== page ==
Jesus, it’s been a while hasn’t it? Sorry for the lack of updates, I’ve been kind of experiencing a bit of writer’s block lately. Not sure why. But since we’re at the end of the year, I thought I’d give out my picks for the best records of the year. And here we go! (Note: Re-issues, don’t count otherwise I would have had Dylan and Springsteen on my list.)
Kanye West – My Beautiful Dark Twisted Fantasy
“I’m living in the 21st century, doing something mean to it, do it better than anybody you ever seen do it,” He declares on “Power”. Sure he might be boasting, but when you deliver songs like “Runaway” with its haunting piano there’s a reason to. Sonically, the songs are all over the place – “All of the Lights” is rap/pop at its best, then there’s the slow-stoner burn of “Gorgeous” complete with a distorted guitars, and a song that uses a choir chanting endlessly in the background, plus a King Crimson sample should not work, but somehow “Power” does just that. Kanye West may be everyone’s favorite whipping boy at the moment, but he’s moved onto the future and everybody has to play catch up. As he says in “Monster”: “I’m living the future so the presence is my past. My presence is a present kiss my ass.”
The New Pornographers – Together
I admit I was actually bored by the NP’s last album, Challengers. It seemed to be lacking something, and I could never pin it down. Luckily, the band probably had the same idea, and discovered their love for power-pop with Together, while adding some new ideas into the mix with the Black Sabbath-esque riff of “Your Hands (Together)”. The hooks are there again, and the harmonies between Carl Newman and Neko Case never sounded sweeter as they do on songs such as “Silver Jenny Dollar” and “Moves”.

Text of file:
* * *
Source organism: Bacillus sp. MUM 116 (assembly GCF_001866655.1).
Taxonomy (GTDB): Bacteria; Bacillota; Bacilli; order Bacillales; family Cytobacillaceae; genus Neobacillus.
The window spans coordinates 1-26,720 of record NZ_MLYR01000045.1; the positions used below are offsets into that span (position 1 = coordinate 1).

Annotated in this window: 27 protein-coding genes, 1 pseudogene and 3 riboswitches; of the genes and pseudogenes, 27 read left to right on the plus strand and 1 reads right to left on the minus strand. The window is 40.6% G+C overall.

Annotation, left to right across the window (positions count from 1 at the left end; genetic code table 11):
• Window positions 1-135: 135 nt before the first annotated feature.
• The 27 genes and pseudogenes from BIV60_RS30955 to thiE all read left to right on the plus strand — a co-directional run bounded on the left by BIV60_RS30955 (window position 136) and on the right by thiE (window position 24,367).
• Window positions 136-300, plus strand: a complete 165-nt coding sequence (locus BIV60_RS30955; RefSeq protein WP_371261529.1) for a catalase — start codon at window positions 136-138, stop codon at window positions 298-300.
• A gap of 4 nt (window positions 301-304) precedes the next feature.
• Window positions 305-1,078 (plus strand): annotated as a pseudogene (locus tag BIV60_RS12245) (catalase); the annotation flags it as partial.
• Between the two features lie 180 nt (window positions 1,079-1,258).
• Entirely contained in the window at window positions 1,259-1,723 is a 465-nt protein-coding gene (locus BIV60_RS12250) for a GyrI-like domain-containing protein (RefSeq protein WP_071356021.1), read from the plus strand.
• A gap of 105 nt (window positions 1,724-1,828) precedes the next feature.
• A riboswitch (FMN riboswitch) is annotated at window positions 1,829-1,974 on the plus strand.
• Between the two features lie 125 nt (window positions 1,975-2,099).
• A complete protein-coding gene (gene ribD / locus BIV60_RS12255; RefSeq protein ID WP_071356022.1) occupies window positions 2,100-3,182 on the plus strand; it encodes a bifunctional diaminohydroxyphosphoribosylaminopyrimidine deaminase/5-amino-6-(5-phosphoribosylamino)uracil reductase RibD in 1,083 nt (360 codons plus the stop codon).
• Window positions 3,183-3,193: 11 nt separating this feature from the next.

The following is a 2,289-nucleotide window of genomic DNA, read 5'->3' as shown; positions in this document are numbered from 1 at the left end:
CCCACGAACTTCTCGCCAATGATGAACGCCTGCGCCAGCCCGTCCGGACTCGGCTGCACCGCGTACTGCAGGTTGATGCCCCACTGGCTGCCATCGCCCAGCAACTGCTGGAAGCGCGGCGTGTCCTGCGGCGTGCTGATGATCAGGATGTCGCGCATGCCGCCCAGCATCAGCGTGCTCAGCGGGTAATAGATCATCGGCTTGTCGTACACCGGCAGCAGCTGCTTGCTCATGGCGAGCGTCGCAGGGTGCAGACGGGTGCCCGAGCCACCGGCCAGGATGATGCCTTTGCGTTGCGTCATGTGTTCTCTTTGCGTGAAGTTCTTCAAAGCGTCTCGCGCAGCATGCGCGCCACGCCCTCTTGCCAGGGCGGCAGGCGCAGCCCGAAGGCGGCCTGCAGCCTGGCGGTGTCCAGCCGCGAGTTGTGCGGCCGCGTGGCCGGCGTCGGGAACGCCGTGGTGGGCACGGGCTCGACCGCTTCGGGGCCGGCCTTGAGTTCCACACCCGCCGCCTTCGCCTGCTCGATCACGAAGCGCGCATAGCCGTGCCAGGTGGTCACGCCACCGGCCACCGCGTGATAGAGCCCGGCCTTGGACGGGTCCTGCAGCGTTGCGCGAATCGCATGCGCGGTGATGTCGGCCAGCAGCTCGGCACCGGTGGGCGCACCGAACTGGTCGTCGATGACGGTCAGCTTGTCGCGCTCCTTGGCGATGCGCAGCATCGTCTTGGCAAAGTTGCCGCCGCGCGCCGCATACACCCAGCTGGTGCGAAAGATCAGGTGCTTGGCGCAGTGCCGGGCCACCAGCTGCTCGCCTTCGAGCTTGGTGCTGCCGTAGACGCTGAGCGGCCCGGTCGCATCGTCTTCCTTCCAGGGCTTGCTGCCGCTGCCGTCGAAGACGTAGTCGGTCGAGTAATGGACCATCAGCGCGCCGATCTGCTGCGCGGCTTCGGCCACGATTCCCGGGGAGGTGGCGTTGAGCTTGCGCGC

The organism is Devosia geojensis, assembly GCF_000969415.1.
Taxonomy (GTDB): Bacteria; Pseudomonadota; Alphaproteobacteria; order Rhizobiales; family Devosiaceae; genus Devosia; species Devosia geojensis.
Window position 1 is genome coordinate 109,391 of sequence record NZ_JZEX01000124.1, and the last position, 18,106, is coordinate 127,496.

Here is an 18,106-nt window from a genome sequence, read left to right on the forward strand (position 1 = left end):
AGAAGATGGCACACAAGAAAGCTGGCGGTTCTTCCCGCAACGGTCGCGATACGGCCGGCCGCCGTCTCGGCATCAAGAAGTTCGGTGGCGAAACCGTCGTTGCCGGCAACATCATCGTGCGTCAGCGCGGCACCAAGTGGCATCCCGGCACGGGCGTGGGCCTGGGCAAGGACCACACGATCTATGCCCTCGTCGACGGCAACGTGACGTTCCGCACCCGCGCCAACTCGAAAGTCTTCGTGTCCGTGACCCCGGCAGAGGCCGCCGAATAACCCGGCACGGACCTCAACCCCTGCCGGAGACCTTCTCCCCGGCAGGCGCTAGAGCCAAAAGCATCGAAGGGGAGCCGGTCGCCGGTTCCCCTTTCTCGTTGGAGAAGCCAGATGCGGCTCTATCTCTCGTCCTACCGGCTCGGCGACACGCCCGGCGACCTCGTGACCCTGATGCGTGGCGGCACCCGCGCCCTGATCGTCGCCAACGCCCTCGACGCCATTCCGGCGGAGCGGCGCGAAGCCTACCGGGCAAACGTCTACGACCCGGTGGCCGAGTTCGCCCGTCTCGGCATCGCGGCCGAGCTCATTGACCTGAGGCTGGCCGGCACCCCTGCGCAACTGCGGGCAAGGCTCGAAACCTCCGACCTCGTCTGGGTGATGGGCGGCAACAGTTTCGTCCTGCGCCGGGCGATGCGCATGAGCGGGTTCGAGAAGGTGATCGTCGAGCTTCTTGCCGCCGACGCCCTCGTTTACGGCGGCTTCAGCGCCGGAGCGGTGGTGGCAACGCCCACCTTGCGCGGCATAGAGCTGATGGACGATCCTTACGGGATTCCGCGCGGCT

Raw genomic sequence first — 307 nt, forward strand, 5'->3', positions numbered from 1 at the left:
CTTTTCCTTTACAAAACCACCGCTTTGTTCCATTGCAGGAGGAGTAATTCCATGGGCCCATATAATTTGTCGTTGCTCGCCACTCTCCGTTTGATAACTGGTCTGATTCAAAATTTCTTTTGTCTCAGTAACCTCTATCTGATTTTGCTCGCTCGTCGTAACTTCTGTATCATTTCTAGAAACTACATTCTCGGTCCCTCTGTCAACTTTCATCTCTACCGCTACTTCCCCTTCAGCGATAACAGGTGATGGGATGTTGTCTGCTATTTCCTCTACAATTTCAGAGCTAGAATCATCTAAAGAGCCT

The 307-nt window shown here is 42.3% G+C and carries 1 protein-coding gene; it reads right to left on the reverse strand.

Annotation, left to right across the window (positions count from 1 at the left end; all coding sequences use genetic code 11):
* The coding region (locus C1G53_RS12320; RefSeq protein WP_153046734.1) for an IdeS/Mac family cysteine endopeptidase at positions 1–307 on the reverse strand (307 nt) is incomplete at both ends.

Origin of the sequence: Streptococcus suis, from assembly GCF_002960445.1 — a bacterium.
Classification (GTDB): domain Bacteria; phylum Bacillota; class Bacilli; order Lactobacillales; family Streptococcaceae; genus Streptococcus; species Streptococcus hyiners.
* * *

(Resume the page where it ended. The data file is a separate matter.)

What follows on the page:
Elvis Costello – National Ransom
While the last few efforts by Costello have been of high quality (Momufuku, Secret Profane & Sugarcane) with National Ransom, Costello digs deep and delivers one of his best albums in years. Costello ever being the musical nerd (and this is a good thing) like Dylan in recent years draws on pre-rock influences – “My Lovely Jezebel” sounds it was written in the mid west, circa the late 1890s. Bluegrass also seems to be an influence on many of the songs as well particularly “Dr. Watson, I Presume”. Even the straight-up rock of the title track has an old-time feel to it. Costello may not rock like he used during the hey-day of the Attractions, but with albums such as National Ransom it’s clear he hasn’t entirely mellowed out.
Matt & Kim – Sidewalks
My girlfriend introduced me to Matt & Kim last year and at first I was not sure what to make of them. Was this mix of dance/punk serious or were they being ironic? I couldn’t tell despite liking some of their songs. But with this year’s Sidewalks, Matt & Kim have proved one thing: it’s okay to have poppy songs once in a while. Just make sure it’s covered in enough noise and irony so that that the hipsters don’t cry “Sell outs!”
Cee-Lo Green: The Lady Killer
Leave it to Cee-Lo to bring the old school R&B sound back, with a twist. “Fuck You” might be the album’s stand-out and quite possibly the best song of the year, but “Bright Lights, Bigger City” recalls 70s disco records. Throughout the album, Cee-lo’s voice stands out, not only because he is one of the few male stars that can actually sing, but he has conviction. Cee-Lo is believable in his updating of Motown, and that’s what makes it a success.
(Check tomorrow for best movies. I know this is a music blog, but it’s the end of the year.)